The private lab which conducted the FNAC was way better -- cleaner place, sympathetic doctor and quick service, plus they pricked my neck only twice! This is being part of India's growing economy, I thought. You earn, you spend and you get a good service. But the report was damning. I had a variant of papillary carcinoma and follecular neoplasm, which means cancer of the right thyroid gland. While I was pragmatic about the whole thing and busy consulting doctors about the next course of action, the reactions of people around me, in retrospect, were hilarious and heart rending too. My eldest sister broke down while conveying the news to my family and in her incoherence they assumed she'd had an accident instead. So my youngest sister rushed back from work only to find that the news was a different one altogether. And the husband of my buddy Geeta over phone said "she is not in a position to speak right now". Hello, patient is waiting! Shocked, my oldest friend Deepika said she was catching the next flight to Delhi, so the next couple of hours were all about "hello I am coming by SpiceJet... hello my flight no is XXX... hello I am already on my way to the airport... hello is anybody picking me up...?"

But Deepu was truly a welcome break. While my near and dear ones were grieving, we were having our quiet laughs. Sympathies were pouring from all over. I told her how much I was enjoying the new celebrity status and the new found attention. When a neighbour suggested that I go in for Ayurvedic medicine, Deepu asked her if the reason was because 'Bill Clinton ka bhatija ka bhi cure hua Ayurveda se". At least, that's what her mother-in-law thinks! Hillarious! In all this melee, I was speaking with different doctors and checking my comfort level. So Dr Dewan it was from the Rajiv Gandhi Cancer Institute, apparently the best hand in Delhi. And with a confused nurse asking till the last moment which among us was the patient, I was wheeled in exhausted by my own querries, phone calls and a sea of visitors. Nice feeling...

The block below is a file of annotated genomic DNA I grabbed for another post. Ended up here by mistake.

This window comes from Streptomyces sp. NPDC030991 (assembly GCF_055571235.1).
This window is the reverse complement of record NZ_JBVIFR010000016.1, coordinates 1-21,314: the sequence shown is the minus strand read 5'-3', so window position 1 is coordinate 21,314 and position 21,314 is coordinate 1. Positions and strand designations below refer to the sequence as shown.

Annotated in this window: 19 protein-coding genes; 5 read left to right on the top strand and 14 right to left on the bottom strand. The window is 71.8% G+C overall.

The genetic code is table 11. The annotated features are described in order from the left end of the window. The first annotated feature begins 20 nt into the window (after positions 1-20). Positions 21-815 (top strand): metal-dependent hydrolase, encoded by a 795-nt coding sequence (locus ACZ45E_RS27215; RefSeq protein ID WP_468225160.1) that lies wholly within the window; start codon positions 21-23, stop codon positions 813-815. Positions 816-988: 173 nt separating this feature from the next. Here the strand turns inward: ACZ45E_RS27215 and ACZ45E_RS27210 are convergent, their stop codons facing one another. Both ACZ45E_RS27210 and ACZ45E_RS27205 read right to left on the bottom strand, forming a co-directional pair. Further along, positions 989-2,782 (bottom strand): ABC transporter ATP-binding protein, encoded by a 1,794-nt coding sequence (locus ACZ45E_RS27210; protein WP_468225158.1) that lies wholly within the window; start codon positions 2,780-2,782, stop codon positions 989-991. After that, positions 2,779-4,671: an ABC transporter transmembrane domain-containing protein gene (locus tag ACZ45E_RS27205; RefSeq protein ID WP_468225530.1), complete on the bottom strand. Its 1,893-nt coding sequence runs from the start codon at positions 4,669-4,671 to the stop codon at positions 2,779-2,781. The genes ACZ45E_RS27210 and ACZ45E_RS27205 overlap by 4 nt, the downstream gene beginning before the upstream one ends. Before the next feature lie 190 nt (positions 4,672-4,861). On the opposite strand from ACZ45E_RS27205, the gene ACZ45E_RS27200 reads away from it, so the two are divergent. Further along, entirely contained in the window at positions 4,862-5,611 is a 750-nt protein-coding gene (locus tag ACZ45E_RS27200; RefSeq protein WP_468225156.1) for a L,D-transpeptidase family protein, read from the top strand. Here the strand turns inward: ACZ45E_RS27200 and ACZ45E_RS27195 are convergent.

Surgery over. The doctors had a conflict of opinion with the pathologists and didn't remove my perfectly alright left gland, as is the normal procedure with all cancer of the thyroid gland. Now that I see as divine intervention. I found out that the recurrence rate with thyroid cancers, perhaps the most welcome form of cancer, being so little, even 99 per cent less, most doctors in developed country and elsewhere leave the unaffected gland alone. Otherwise, I would have been on a lifelong supplement of thyroxin and never ending monitoring of hormones. I don't know why doctors in India still insists on complete removal.

And for the other bombshell of a news. When I finally went to remove my stiches and take my report, I was given a clean chit. I had no cancer. Apparently, FNAC reports are still a matter of debate in medical circles today because they are often controversial. The throat I am told, in layman terms, is surrounded by so many veins that it is impossible to collect enough lesion to diagnose accurately. And if that is some consolation, I was told I had hashimoto thyroidititis, an auto immuno disease. So, was surgery neccessary? Any abnormal growth is best nipped in the bud, say doctors. They know best. As for hashimoto, quite an "an apt name for an apt face", so I told my friends. Between us.
Deep Throat Deep Throat Reviewed by Indira on February 13, 2007 Rating: 5